The police cannot claim that they haven’t been provided with the necessary clues: A more detailed analysis of the chequered life and business times of Bill Miller, and the former Jane Kenyon, can be absorbed from this outstanding piece of forensic journalism posted on the Real Whitby website as long ago as 2012 (click here).
Returning to the Jane Kenyon-led harassment claims, Operation Hyson is the codename for the civil court action being financed from police funds. It is estimated that the final cost of Hyson may be in excess of £500,000. Mrs Kenyon-Miller’s personal benefit, in free legal fees, would in that case be in excess of £50,000. Her friend, DCC Madgwick is also claiming to have been harassed by journalists and is receiving a similar amount of free legal fees.
It is a well grounded belief that Mrs Kenyon-Miller, a Borough and County Councillor for many years, was the driving force behind Operation Rome. A spectacular and embarrassing failure for North Yorkshire Police which, they say, cost the taxpayer a sum close to £410,000. More than the money spent on the second stage of the murder hunt for the killer of Claudia Lawrence (read more here). Operation Hyson was started immediately after Rome collapsed, seemingly on the same money no object principle.
Given her business background, and chequered family history, it is almost beyond incredible that Jane Kenyon held the legal and financial portfolios at Scarborough Borough Council until recently.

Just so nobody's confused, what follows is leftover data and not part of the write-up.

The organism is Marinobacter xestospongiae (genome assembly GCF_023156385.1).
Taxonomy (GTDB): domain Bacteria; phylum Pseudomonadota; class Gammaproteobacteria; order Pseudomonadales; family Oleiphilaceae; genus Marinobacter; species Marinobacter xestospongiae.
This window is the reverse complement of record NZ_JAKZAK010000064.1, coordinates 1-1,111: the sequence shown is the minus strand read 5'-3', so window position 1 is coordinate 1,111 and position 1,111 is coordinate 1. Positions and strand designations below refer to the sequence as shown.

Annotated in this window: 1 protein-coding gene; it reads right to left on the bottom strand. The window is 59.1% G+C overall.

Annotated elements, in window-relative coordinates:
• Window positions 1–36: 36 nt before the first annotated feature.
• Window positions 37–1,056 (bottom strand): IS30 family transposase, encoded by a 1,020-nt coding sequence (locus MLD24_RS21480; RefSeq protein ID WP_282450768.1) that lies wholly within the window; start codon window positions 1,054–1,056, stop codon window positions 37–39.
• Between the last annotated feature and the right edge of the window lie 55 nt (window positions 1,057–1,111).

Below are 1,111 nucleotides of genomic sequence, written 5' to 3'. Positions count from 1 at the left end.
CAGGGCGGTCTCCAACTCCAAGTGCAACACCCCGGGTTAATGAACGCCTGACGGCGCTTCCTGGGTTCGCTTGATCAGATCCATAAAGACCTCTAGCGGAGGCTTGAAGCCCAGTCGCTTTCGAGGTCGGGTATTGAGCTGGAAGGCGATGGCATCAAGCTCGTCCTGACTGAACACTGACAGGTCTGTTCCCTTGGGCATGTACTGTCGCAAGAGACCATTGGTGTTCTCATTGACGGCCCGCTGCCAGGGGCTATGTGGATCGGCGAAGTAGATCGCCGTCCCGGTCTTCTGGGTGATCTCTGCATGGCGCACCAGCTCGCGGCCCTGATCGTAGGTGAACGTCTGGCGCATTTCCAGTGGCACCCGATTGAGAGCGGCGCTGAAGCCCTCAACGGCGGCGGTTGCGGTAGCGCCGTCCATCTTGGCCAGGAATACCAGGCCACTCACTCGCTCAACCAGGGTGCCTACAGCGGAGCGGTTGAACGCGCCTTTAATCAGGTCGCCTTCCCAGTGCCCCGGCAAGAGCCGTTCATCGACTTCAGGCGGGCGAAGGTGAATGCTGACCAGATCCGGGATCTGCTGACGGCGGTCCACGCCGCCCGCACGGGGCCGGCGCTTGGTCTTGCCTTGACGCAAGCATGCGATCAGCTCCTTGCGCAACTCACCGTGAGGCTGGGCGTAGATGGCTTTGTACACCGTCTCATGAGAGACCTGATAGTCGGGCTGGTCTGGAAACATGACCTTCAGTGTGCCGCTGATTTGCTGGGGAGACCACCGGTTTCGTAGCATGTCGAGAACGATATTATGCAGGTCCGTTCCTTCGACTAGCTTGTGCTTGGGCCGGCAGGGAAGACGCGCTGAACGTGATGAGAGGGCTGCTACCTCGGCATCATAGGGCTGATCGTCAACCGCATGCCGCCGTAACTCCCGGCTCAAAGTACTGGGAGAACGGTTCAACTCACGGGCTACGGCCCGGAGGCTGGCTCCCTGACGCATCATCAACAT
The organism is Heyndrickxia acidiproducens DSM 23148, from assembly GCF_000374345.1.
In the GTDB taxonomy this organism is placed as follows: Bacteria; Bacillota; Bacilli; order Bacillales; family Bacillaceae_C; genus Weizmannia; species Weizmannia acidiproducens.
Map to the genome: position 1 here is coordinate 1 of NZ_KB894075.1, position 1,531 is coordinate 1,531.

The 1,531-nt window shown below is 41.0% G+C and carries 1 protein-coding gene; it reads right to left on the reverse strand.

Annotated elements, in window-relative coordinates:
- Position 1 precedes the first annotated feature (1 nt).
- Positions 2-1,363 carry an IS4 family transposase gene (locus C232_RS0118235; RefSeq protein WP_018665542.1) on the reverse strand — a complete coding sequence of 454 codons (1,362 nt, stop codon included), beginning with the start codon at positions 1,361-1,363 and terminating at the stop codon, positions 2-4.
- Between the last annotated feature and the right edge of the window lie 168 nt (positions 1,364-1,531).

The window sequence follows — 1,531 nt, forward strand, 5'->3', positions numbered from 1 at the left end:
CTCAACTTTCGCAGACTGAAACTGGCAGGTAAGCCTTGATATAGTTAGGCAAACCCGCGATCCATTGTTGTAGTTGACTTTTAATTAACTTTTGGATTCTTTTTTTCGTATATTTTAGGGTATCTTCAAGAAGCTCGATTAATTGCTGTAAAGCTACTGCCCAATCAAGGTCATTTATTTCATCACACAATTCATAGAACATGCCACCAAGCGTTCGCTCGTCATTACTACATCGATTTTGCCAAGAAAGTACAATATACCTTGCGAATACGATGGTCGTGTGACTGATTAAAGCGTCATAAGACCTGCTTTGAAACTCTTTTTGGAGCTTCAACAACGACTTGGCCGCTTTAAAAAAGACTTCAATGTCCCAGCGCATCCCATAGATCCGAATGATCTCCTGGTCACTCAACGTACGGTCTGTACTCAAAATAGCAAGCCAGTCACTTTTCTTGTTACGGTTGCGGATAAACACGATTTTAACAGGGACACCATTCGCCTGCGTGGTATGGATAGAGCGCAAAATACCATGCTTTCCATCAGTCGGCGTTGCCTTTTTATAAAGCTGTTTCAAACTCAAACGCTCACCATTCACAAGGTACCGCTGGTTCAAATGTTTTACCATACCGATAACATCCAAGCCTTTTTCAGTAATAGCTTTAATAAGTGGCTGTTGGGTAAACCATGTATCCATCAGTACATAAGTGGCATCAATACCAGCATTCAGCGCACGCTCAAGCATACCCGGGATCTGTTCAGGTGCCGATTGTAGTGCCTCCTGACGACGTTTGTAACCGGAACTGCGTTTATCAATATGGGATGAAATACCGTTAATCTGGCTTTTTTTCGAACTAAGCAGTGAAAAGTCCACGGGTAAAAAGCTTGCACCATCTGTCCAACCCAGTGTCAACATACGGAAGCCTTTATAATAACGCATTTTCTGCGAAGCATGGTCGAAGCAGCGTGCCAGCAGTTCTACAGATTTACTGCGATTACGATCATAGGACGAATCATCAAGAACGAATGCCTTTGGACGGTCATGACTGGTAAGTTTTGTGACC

Other official documents that I have seen confirm that Mr Miller is currently the subject of at least one Department of Work and Pensions fraud investigation with a hearing planned within the next few months: A matter about which his wife, Mrs Kenyon-Miller, claims to have no knowledge.
The civil court case is on-going so further comment regarding its merits or likely outcome is not possible at this time.
Comment has been sought from Police and Crime Commissioner Julia Mulligan, who has authorised the legal funding of Mrs Kenyon-Miller’s civil harassment claim, and the Chief Constable, David Jones, who is a co-claimant in the civil action and fellow recipient of free legal fees. Both (pictured below) claim to be committed to embedding the Code of Ethics into their police force.
A North Yorkshire Police spokesperson provided this response on behalf of the two police chiefs: “Due to ongoing legal proceedings it is not appropriate for them to make comment at this time”.
A follow-up question has been put to the force that does not impact on the civil court case: ‘Is it the policy of NYP to prosecute offenders who make deliberately false CJA statements in criminal investigations?’
This is their response: ‘It would be inappropriate for North Yorkshire Police to comment’.
A further clarification has been sought on the basis that they did not understand the question. The question regarding CJA statements was then passed to the Chief Constable’s office on 4th March, 2016.
A more detailed background piece I wrote last year on Jane Kenyon-Miller, a person whom I met when I was Managing Director of the Scarborough Evening News, can be found here.
This page last updated: Friday 4th March, 2016 at 2125